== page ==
From America to China, blackface is a global problem

In the span of around two weeks, three U.S. politicians have admitted to using blackface at some point — prompting calls for them to resign. Only one of them has stepped down so far: Michael Ertel, a Republican who was recently appointed Florida’s secretary of state, resigned last month after photos emerged of his racist Halloween costume from 2005. In the photo, his face is painted black, and he is wearing a shirt that reads “Katrina Victim”, according to the Tallahassee Democrat. Hurricane Katrina, which struck the Gulf Coast in 2005, left nearly 2,000 people dead. Then, last weekend, a page emerged from the medical school yearbook of Virginia Gov. Ralph Northam (D), featuring a photo of one person dressed in blackface and another dressed in a Ku Klux Klan robe. The governor flip-flopped over whether he was one of the costumed people in the photo, ultimately denying that he was. But he later admitted that he had used blackface on another occasion, when he dressed as Michael Jackson for a dance contest in 1984. On Wednesday, Virginia Attorney General Mark R. Herring (D) also admitted to wearing blackface, saying that when he was an undergraduate in 1980 he and his friends “dressed up and put on wigs and brown makeup” to portray rappers at a college party. The incidents have drawn attention to the prevalence of blackface — a contentious issue that is not limited to the United States but has drawn controversy around the world. In recent years, the Netherlands has faced calls to eliminate a controversial, Christmastime character known as “Zwarte Piet”, or Black Pete. Historically, in November or December, the Dutch version of St. Nicholas, known as Sinterklaas, hands out gifts with helpers — typically people dressed in blackface.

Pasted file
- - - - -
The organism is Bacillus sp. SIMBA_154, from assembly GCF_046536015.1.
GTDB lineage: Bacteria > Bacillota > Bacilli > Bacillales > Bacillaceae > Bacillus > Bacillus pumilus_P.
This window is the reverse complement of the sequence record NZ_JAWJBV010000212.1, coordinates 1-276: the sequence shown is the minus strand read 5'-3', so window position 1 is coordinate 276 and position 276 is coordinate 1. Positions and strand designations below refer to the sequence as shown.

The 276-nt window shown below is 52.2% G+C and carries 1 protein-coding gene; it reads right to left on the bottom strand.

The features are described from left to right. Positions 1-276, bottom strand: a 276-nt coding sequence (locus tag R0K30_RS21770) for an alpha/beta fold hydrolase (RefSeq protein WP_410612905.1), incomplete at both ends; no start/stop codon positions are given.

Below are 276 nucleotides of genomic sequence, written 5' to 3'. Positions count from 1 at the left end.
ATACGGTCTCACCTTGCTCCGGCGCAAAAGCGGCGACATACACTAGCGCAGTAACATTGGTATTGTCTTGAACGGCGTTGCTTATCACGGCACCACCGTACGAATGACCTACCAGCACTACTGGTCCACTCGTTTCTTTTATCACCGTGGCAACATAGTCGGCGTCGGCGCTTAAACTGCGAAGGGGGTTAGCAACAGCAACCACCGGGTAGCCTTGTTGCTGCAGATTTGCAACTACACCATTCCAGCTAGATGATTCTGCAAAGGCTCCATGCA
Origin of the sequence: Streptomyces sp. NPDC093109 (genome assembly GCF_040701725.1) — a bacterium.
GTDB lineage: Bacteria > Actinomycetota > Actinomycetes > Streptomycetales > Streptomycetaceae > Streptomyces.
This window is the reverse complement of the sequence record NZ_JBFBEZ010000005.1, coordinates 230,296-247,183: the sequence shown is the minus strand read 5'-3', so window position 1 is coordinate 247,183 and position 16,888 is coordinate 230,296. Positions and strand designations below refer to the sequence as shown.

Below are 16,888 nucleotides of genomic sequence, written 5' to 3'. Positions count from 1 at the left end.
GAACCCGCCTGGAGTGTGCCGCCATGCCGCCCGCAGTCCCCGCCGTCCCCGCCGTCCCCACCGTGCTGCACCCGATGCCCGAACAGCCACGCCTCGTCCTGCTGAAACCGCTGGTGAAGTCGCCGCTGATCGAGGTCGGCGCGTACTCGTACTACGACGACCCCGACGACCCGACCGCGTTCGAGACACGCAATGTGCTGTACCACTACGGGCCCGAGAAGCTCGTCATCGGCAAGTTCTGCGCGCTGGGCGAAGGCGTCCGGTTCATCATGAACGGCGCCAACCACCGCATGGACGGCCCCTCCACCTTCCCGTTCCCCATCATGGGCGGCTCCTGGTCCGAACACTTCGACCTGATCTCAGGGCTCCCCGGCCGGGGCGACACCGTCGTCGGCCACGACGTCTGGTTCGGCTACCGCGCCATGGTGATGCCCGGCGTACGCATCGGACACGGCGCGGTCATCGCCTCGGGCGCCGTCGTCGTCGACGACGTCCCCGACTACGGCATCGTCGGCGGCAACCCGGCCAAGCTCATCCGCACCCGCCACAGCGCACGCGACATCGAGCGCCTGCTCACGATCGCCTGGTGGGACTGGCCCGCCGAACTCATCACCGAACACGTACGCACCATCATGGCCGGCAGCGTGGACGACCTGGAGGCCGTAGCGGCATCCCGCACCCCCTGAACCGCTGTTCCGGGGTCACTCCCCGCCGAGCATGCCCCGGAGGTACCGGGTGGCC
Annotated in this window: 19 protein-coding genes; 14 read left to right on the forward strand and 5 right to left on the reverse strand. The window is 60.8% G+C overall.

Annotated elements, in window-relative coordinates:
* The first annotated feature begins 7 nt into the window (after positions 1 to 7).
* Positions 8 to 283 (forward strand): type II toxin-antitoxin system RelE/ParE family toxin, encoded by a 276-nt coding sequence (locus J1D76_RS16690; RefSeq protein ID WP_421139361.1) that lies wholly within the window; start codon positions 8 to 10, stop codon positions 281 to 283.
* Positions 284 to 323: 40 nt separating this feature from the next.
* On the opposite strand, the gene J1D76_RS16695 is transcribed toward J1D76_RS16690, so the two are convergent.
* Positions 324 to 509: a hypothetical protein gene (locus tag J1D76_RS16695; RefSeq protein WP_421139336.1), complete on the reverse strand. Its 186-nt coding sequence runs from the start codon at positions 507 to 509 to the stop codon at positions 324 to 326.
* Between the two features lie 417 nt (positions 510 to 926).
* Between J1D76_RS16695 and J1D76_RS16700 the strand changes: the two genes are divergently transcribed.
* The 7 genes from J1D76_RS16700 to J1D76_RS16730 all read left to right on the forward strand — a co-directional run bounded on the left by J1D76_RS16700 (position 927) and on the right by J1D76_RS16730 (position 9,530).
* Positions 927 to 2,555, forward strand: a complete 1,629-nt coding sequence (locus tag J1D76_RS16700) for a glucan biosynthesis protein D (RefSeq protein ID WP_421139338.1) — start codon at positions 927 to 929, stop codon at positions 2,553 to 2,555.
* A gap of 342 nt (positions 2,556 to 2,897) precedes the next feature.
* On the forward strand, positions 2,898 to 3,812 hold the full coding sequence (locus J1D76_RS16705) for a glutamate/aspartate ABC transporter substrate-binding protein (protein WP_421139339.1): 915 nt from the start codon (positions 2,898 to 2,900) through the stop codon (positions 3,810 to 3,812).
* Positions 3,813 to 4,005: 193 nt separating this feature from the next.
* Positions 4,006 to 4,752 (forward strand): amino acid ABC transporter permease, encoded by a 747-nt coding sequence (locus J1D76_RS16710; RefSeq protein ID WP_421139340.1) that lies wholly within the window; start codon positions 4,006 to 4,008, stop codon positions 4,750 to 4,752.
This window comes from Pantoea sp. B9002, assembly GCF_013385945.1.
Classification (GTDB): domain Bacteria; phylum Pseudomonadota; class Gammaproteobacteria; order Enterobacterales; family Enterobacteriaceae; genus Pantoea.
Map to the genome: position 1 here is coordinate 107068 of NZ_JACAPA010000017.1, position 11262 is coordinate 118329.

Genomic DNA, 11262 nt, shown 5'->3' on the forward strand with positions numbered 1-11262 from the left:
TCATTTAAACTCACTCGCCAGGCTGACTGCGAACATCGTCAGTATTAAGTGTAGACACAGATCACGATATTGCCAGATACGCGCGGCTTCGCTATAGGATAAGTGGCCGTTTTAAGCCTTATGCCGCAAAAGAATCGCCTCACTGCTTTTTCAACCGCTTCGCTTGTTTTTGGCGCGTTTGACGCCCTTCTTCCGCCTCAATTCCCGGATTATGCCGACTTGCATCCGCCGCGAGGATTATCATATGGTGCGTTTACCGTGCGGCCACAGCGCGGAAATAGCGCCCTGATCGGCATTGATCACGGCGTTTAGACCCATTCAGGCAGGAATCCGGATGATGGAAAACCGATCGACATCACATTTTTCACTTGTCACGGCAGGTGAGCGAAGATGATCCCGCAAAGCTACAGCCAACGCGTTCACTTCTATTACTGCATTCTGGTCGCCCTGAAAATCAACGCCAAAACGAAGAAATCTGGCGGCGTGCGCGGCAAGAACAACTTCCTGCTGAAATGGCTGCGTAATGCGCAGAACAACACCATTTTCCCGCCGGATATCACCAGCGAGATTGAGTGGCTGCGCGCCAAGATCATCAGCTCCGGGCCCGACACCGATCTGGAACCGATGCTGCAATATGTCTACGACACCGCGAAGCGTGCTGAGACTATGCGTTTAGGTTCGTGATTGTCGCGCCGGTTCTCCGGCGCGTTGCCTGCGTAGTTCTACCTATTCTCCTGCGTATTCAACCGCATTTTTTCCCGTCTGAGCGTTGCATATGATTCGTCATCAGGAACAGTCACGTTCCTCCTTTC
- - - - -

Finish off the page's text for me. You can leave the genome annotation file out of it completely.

Siobhán O’Grady in From America to China, blackface is a global problem (